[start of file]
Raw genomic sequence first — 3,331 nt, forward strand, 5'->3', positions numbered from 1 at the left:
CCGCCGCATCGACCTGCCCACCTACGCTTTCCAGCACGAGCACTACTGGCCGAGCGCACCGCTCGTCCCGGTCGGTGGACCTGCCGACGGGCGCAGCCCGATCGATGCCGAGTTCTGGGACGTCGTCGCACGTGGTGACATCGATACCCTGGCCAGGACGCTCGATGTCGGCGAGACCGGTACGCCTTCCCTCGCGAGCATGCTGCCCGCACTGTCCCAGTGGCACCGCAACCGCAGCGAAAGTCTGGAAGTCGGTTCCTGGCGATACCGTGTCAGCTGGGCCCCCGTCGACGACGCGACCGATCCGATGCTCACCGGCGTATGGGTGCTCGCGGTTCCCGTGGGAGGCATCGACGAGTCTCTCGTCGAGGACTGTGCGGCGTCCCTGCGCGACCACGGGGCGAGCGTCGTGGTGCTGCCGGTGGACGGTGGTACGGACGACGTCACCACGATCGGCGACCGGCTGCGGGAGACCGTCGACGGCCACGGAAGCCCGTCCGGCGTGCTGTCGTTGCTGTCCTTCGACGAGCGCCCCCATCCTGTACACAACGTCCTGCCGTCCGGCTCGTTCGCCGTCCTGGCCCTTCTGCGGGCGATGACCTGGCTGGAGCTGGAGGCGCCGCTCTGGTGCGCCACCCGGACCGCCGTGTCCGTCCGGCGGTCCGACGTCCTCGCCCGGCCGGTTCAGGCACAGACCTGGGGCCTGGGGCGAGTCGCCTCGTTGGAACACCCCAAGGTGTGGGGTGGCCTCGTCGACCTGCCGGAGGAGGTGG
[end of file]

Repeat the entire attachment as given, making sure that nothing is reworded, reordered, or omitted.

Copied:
Raw genomic sequence first — 3,331 nt, forward strand, 5'->3', positions numbered from 1 at the left:
CCGCCGCATCGACCTGCCCACCTACGCTTTCCAGCACGAGCACTACTGGCCGAGCGCACCGCTCGTCCCGGTCGGTGGACCTGCCGACGGGCGCAGCCCGATCGATGCCGAGTTCTGGGACGTCGTCGCACGTGGTGACATCGATACCCTGGCCAGGACGCTCGATGTCGGCGAGACCGGTACGCCTTCCCTCGCGAGCATGCTGCCCGCACTGTCCCAGTGGCACCGCAACCGCAGCGAAAGTCTGGAAGTCGGTTCCTGGCGATACCGTGTCAGCTGGGCCCCCGTCGACGACGCGACCGATCCGATGCTCACCGGCGTATGGGTGCTCGCGGTTCCCGTGGGAGGCATCGACGAGTCTCTCGTCGAGGACTGTGCGGCGTCCCTGCGCGACCACGGGGCGAGCGTCGTGGTGCTGCCGGTGGACGGTGGTACGGACGACGTCACCACGATCGGCGACCGGCTGCGGGAGACCGTCGACGGCCACGGAAGCCCGTCCGGCGTGCTGTCGTTGCTGTCCTTCGACGAGCGCCCCCATCCTGTACACAACGTCCTGCCGTCCGGCTCGTTCGCCGTCCTGGCCCTTCTGCGGGCGATGACCTGGCTGGAGCTGGAGGCGCCGCTCTGGTGCGCCACCCGGACCGCCGTGTCCGTCCGGCGGTCCGACGTCCTCGCCCGGCCGGTTCAGGCACAGACCTGGGGCCTGGGGCGAGTCGCCTCGTTGGAACACCCCAAGGTGTGGGGTGGCCTCGTCGACCTGCCGGAGGAGGTGG